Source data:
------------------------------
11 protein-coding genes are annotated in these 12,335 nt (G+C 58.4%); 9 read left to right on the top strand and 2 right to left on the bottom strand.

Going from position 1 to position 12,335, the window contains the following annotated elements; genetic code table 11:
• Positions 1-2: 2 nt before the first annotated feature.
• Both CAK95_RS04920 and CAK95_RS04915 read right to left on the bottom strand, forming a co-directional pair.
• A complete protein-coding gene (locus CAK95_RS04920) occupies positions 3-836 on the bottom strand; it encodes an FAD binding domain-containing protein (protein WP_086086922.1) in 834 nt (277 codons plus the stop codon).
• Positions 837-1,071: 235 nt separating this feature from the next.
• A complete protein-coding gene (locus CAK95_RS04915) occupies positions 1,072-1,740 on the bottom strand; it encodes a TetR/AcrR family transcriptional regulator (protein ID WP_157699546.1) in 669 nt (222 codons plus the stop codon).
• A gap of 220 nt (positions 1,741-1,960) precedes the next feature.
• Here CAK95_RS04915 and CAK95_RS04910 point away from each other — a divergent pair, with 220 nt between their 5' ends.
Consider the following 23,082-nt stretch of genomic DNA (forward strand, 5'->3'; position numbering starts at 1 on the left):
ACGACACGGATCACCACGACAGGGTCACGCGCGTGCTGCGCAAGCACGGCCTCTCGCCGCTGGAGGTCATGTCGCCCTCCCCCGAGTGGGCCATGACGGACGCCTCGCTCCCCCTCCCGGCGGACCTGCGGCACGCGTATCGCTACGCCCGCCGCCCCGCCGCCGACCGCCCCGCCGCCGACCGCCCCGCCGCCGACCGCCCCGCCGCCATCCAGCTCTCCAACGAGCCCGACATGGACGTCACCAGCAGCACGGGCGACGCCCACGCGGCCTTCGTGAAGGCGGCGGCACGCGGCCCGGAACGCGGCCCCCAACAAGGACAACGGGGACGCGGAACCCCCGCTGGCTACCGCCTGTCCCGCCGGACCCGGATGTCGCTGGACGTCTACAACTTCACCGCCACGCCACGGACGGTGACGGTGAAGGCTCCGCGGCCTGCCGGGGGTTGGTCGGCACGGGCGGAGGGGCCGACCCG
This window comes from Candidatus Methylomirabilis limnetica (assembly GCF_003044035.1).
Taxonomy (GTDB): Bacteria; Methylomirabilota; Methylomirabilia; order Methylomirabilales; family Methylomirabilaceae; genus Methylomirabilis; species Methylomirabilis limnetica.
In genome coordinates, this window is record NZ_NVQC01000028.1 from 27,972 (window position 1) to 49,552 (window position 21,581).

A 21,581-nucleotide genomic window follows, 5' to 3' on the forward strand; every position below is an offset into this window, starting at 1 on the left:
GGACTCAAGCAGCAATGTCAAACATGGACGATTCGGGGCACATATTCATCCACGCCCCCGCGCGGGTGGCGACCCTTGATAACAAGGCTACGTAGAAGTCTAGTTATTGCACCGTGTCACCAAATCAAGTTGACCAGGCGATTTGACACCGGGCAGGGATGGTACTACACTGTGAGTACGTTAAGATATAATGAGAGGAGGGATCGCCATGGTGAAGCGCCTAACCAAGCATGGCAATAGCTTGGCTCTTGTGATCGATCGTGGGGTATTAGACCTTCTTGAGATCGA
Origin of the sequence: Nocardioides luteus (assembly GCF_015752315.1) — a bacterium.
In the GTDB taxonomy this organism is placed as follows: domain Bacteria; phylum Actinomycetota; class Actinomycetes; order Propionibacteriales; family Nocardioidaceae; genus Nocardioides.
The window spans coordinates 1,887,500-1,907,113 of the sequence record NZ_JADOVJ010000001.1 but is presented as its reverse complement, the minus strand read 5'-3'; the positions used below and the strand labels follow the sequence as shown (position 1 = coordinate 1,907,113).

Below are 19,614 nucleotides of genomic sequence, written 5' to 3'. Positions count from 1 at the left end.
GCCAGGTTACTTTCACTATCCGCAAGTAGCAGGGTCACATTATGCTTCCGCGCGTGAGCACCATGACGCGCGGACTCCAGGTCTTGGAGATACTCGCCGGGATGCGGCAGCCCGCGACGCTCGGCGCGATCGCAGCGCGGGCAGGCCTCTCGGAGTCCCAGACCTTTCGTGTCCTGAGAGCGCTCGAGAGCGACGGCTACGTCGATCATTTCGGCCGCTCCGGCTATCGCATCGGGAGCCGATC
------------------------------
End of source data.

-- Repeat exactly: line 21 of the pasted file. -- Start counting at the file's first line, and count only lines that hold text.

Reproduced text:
GCCAGGTTACTTTCACTATCCGCAAGTAGCAGGGTCACATTATGCTTCCGCGCGTGAGCACCATGACGCGCGGACTCCAGGTCTTGGAGATACTCGCCGGGATGCGGCAGCCCGCGACGCTCGGCGCGATCGCAGCGCGGGCAGGCCTCTCGGAGTCCCAGACCTTTCGTGTCCTGAGAGCGCTCGAGAGCGACGGCTACGTCGATCATTTCGGCCGCTCCGGCTATCGCATCGGGAGCCGATC